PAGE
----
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Very nice historical mystery
on November 7, 2010
This English edition of "The Hangman's Daughter" is Lee Chadeayne's translation of "Die Henkerstochter", by Oliver Potzsch. (There's an umlaut over the "o" in his name, but I don't know how to make that!) The mystery's last chapter is titled "A Kind of Postscript", where Potzsch describes how he is a descendent of the real-life Kuisl executioner family. He uses the names of a real forebear for his protagonist, Jakob Kuisl, the offical town hangman, and Jakob's immediate family. Though Potzsch has researched the life and times of a Bavarian hangman and the town he lives in, this particular storyline, murder and other characters are fictional.
This is very interesting stuff. As is made clear in the novel, executioners were necessary for carrying out legal death sentences, but they and their families were shunned outcasts. They pretty much married only within other executioner families. In addition, executioners were the torturers back when a confession through torture was the legal method of determining guilt. Humans have unlimited ability to rationalize anything. So a suspect is tortured until she confesses to the crime. She is not guilty until she confesses. The torture continues until she confesses, after which she is put to death, or until she dies from the torture without confessing. The moral of the story is, don't make anyone mad enough to blame you for something.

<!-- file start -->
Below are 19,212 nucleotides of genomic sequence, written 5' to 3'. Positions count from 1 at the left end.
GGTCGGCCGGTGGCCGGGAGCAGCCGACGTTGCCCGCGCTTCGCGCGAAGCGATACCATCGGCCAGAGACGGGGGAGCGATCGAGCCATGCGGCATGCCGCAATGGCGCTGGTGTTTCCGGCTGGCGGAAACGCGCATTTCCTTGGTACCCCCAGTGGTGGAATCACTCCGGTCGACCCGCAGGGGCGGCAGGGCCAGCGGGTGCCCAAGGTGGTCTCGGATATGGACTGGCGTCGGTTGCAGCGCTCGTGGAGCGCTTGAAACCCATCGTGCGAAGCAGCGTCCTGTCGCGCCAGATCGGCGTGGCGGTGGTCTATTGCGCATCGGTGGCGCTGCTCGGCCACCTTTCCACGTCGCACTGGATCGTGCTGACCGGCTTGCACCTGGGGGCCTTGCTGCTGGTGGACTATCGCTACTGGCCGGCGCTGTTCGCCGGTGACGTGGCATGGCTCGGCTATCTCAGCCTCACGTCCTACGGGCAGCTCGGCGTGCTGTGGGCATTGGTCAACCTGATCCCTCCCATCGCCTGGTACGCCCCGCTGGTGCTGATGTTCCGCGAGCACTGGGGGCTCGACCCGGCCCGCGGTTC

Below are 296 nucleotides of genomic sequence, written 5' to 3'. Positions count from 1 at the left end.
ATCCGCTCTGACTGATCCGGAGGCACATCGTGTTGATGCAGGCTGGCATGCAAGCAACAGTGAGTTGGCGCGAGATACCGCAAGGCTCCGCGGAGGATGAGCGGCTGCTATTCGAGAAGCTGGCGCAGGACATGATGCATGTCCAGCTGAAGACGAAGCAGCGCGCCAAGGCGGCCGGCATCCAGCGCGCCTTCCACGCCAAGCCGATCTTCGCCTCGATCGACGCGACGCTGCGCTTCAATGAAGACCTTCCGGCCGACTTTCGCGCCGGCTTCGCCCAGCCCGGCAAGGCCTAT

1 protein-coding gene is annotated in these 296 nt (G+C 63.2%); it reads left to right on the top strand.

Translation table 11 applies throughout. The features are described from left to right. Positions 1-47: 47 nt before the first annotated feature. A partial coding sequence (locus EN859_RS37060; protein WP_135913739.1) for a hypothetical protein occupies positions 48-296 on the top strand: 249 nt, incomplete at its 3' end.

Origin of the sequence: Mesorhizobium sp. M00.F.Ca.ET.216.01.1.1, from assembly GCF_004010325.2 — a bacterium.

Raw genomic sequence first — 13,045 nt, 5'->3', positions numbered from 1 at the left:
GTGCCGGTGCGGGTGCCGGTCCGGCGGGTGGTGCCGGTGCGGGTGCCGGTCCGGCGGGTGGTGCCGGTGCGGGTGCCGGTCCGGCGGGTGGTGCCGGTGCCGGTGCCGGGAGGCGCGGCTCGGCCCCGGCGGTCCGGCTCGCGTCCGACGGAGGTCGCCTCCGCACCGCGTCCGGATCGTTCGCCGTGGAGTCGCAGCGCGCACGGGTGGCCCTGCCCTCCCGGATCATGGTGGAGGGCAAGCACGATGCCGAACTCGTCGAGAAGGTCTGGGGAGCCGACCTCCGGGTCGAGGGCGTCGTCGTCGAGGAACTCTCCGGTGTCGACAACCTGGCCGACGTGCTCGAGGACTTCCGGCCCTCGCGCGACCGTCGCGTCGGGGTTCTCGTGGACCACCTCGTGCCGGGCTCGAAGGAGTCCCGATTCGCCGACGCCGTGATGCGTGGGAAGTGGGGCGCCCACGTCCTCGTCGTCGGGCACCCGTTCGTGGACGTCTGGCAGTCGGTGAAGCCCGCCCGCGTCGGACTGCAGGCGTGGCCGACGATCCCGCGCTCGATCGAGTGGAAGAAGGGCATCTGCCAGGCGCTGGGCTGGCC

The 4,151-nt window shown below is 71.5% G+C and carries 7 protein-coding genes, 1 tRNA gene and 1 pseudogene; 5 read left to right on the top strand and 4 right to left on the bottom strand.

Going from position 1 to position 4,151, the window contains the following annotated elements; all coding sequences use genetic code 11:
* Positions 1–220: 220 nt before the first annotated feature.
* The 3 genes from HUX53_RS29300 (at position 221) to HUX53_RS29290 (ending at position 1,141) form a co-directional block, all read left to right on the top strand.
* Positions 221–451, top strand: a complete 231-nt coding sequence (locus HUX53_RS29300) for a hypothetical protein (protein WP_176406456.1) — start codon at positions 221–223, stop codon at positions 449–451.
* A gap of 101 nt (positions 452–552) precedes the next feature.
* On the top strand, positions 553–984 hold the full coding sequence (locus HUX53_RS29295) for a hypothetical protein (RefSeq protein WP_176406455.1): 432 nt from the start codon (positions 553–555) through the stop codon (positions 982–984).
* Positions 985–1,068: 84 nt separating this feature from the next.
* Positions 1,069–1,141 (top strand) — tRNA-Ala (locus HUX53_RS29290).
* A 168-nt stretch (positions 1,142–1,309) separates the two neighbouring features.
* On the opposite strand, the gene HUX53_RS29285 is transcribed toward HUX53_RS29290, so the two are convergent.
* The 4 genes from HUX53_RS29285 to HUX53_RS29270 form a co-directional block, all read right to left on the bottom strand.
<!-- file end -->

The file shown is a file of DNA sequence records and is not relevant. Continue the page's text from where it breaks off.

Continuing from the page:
I guess when I think "tried for witchcraft", I usually think "Inquisition". But it wasn't just the church that held trials for accused witches. Anybody could claim injury from a witch, and the secular authorities held their own trials for witchcraft.
For example, the 1692 Salem Witch Trials were secular.* And it's the same in "The Hangman's Daughter". A midwife is accused of witchcraft and murder. Jakob Kuisl must legally torture her for the politically expedient guilty verdict the village council desires. However, Jakob doesn't believe she's guilty, and takes it upon himself to find the real murderer. The mystery takes place in Schongau, a village in 1659 Bavaria (there was no German state yet). I'm not sure when Bavaria outlawed legal torture, but I'll take Potzsch's word for it that it survived in Bavaria to this time.
I liked the characters in this book. Actions and reactions ring true, even if they are sometimes over the top. You have the super-practical Jakob who still has to get drunk the night before an execution. His daughter, cut from the same cloth. Simon, son of the local quack, who can't get any respect because he's into new-fangled medicine instead of bloodletting and purging. The court clerk, intelligent, but willing to cut any corner to avoid a scene in his town. The village burgomasters, running the gamut from young & idealistic to old & drunk.
I'm rating "The Hangman's Daughter" four stars for the plotting and characterization and five stars for the historical interest. It is a long book and can get just a bit wordy. This does not have the pace of a thriller. Incidentally, don't let the occupation of Jakob Kuisl worry you. There is no graphic violence or even graphic language.
* Though the accused in Salem were mistreated before sentencing, only one was technically tortured. Eighty-year old Giles Corey refused to enter a plea, as a protest against the court's mania. In an effort to force a plea, the court ordered that stones be piled on his chest until he couldn't breathe. It took him two days to die and he never entered a plea.
I am reviewing from the Advance Reader's Copy Uncorrected Proof.